Yet, it wasn’t until I took a Discourse 300 class on dystopian literature that I figured out what was really driving me in my research. We had a project in that class where we had to research something, anything we wanted, and then do a presentation on it. I’d been reading a book for another class called How Emotions Are Made by Lisa Feldman Barrett where she discusses the way the brain creates social constructs. Then the thought hit me, “What if disability is a social construct?” For the next few weeks, I spent time researching how to fight stigma against disability and even conducted a survey measuring the student’s thoughts on people with disabilities. My presentation was a hit. I talked about how everything in our lives reinforces this stigma against disability. Our language, the way our homes are built, the way we treat people with disabilities, and even the laws that have been made to protect them. I felt like I could cry, I was so happy. I had finally realized that it wasn’t our purpose to try to fit in with the world, it was the world’s job to include us. Inclusion isn’t a privilege, it’s a right.
Thus, I decided to embark on another journey that seeks to measure the amount of inclusion in the healthcare system for people of the Latinx community. I began with a little clinic, Silver City Health Center, secluded in the Argentine community of Kansas City. The clinic itself was behind another building kind of tucked away out of sight. It didn’t even look how one would expect a clinic to look, instead it looked more like an office building. During my talk with one of the staff, I was informed that Silver City Health Center provides care for those of the Argentine community who normally can’t afford care. Patients are given a discount for their care based on what kind of care they need and what’s required to complete it.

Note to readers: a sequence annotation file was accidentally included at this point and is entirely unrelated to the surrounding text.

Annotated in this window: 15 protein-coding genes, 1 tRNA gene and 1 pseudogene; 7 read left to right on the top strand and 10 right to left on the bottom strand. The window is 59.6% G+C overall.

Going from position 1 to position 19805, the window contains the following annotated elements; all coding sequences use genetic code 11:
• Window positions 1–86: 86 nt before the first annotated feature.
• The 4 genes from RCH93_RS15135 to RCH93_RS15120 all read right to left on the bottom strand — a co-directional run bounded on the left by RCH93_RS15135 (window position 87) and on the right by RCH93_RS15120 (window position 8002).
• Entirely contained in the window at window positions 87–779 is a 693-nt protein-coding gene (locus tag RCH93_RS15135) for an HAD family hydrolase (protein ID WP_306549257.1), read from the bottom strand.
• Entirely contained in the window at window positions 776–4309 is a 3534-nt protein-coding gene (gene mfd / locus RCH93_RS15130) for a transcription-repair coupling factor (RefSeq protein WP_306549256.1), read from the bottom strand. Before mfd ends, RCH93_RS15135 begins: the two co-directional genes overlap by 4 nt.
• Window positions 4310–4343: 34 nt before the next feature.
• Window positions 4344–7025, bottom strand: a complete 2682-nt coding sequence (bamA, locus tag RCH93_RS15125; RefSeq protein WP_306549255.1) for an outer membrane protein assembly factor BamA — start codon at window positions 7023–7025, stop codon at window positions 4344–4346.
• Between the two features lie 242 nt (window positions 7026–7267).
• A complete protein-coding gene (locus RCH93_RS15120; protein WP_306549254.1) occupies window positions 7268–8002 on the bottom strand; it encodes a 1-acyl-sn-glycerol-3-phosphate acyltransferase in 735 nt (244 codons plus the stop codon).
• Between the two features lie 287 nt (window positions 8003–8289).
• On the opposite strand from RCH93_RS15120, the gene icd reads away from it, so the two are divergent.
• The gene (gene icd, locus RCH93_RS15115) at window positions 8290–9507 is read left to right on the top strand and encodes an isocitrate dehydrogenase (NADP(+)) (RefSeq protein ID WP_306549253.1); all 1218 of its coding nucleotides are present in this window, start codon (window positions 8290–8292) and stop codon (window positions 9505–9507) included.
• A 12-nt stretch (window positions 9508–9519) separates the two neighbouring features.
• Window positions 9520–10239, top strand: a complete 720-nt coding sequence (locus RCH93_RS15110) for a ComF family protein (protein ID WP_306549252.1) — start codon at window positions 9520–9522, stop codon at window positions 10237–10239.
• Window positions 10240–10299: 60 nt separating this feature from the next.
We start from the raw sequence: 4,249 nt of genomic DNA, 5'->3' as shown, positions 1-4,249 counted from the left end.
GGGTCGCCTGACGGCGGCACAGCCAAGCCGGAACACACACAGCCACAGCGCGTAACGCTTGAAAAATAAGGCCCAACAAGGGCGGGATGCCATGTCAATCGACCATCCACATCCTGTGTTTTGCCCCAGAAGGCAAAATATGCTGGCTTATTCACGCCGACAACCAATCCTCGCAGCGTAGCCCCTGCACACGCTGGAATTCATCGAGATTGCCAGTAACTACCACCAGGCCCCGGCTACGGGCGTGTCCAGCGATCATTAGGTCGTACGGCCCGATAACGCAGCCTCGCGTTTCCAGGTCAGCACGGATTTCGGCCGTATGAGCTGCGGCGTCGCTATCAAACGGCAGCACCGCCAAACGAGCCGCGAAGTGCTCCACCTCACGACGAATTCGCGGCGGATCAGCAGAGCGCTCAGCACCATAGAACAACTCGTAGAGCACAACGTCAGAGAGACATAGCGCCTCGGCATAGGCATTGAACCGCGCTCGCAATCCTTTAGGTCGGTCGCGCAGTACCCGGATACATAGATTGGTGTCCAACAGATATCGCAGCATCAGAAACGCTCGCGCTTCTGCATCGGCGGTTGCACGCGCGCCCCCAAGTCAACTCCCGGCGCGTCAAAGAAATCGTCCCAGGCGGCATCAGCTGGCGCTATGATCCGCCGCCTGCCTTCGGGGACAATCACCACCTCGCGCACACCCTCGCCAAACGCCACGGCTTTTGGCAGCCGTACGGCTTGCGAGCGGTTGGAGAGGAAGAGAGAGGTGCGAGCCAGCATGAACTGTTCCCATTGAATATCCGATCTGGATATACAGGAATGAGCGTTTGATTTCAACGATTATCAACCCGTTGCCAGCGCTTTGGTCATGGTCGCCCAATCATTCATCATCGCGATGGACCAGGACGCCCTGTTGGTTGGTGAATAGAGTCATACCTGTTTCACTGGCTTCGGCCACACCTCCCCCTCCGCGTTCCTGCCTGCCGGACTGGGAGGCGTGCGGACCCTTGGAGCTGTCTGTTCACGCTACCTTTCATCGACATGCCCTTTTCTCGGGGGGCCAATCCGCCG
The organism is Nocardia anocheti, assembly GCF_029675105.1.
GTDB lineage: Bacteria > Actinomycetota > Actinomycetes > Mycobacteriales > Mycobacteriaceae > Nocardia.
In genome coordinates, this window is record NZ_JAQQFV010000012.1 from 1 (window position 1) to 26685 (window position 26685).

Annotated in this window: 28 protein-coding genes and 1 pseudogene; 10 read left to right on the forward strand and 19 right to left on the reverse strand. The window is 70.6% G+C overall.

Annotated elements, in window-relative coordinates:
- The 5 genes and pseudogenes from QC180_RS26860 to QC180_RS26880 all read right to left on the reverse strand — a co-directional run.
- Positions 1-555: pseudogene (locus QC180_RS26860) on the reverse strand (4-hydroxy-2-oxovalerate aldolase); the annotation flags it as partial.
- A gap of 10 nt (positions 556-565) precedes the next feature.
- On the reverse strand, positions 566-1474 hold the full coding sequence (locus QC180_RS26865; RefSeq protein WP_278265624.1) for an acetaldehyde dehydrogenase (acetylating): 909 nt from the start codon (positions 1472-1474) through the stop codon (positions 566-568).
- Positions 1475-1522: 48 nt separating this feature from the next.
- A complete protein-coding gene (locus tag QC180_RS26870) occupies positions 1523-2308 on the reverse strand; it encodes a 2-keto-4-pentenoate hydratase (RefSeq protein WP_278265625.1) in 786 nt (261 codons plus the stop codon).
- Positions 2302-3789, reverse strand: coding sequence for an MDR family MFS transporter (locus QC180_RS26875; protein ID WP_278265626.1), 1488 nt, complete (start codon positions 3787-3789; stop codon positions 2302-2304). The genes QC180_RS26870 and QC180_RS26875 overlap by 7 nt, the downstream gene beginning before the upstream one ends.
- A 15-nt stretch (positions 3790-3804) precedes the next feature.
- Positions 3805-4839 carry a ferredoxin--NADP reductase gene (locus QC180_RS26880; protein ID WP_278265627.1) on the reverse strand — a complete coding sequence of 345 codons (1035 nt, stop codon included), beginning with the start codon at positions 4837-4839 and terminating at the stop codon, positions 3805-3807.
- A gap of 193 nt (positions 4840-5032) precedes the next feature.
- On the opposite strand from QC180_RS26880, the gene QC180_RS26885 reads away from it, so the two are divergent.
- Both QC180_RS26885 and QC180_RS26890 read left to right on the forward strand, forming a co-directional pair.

The history of the Silver City Health Center goes back to July 2006 when they became managed by KU HealthPartners. KU HealthPartners began as the KU School of Nursing Inc. In 1994, which received a name change in 1999. The organization officially became a nonprofit in October of 1995 and by 2002 were named “Practice of the Year” by the National Organization of Nurse Practitioner Faculties. Currently, Silver City Health Center has partnered with Vibrant Health of the Wyandotte Neighborhood Clinics whose mission is, “To provide access to respectful, empowering, culturally sensitive and appropriate high-quality health care for the community, regardless of socio economic obstacles.” They want to inspire others to provide better access to care and reduce health disparities. The services of Vibrant Health include preventative care, chronic disease management, behavioral health care, and dental. Clinics and companies like the Silver City Health center and Vibrant Health are what are really aiding people in better access to healthcare, but there is still a lot of improvement to be made. (Silver City Health Center.)